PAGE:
You may remember me mentioning Mr. Money Mustache here before. I like his writing style and approach to money and life.

He recently published a post I think is worth reading. If you want to read the full post, you can find it here. It’s called Making Space for Badassity.

This post captures many of the things I feel and have found to be true. For me, his post was a valuable reminder. That said, I can only share what’s worked for me. Other things may work better for you.

So go ahead and read his post if you want, or read through my favorite quotes below.

“If you’re going to become rich, you need to either earn way more money than you spend, or spend way less money than you earn.

This is the basic math of it, which even the worst complainypants cannot dispute.”

“When people encounter this site for the first time, they usually see my family’s $25,000 annual spending number and assume that we have an extremely frugal lifestyle. “My family could never be as radical as those guys – Mustache’s ways are extreme!”, they say, “but we’ll implement a few small changes in our own way.”

…I’ve recently come to realize there is one way that we are extreme when compared to other families of similar background: we schedule a lot less stuff into our lives.

While others will buy an unlimited annual ski pass and ride the mountains every weekend, I’ll get a four-pack and make a single weeklong trip with my friends. Others will buy a cottage and split their time between two houses, I’m happy with one…

None of this is done with money in mind – it is done out of a desire for balance, free time, and a safety margin in life. By keeping our non-negotiable commitments to only 50% of our time, we leave the other 50% open for growth, self-development, and an ability to work much harder to deal with the black swan events that life inevitably serves up…And of course, the side effect this has on the money side has been very large as well.”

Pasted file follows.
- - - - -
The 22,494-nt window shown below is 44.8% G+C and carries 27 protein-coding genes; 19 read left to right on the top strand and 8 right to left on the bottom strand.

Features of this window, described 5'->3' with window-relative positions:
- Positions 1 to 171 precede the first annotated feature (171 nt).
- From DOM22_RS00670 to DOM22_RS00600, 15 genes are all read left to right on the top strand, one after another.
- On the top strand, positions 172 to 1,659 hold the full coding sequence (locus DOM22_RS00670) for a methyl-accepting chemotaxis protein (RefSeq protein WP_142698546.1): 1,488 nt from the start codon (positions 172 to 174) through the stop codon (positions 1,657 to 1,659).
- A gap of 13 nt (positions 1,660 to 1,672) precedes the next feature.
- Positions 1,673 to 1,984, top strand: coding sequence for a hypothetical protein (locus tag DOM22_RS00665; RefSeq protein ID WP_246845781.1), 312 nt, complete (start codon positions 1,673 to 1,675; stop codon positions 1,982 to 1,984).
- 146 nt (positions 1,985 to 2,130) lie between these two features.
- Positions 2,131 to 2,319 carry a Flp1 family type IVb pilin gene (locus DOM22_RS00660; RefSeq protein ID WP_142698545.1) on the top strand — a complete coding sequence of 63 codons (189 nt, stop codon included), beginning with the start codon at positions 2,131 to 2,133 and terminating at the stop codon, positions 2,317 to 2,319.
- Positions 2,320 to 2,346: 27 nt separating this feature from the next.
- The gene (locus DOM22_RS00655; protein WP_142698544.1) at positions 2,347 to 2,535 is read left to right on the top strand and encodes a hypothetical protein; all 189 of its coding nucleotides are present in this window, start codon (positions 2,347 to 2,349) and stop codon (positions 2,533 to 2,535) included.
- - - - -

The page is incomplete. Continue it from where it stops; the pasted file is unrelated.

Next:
He recommends we ask ourselves:

“Will my future self appreciate having that much time taken away from him, when he might have other plans?

Of course, you can take future fixation too far and end up with a boring life today, but I correct for this by imagining a future me regretting a boring youth, and do my best to strategically misbehave at optimal levels today.”

Here are some of his tips for freeing up more time:

  1. Say NO to optional plans you can’t easily walk or bike to (and I would add – say NO to optional plans you don’t really want to do in the first place)
  2. Try having a weekend with nothing planned (maybe you focus on catching up around the house or doing what feels most enjoyable in the moment)
  3. Institute a “Purchase Procrastination Program” (delay purchases until you’ve had some time to really think about them and/or until after a big trip you’re really looking forward to)
  4. Declutter (freeing up your physical space frees up your mental energy)
  5. Cancel your cable subscription

Would scheduling less help you live more fully (and save some money at the same time)? What do you think?


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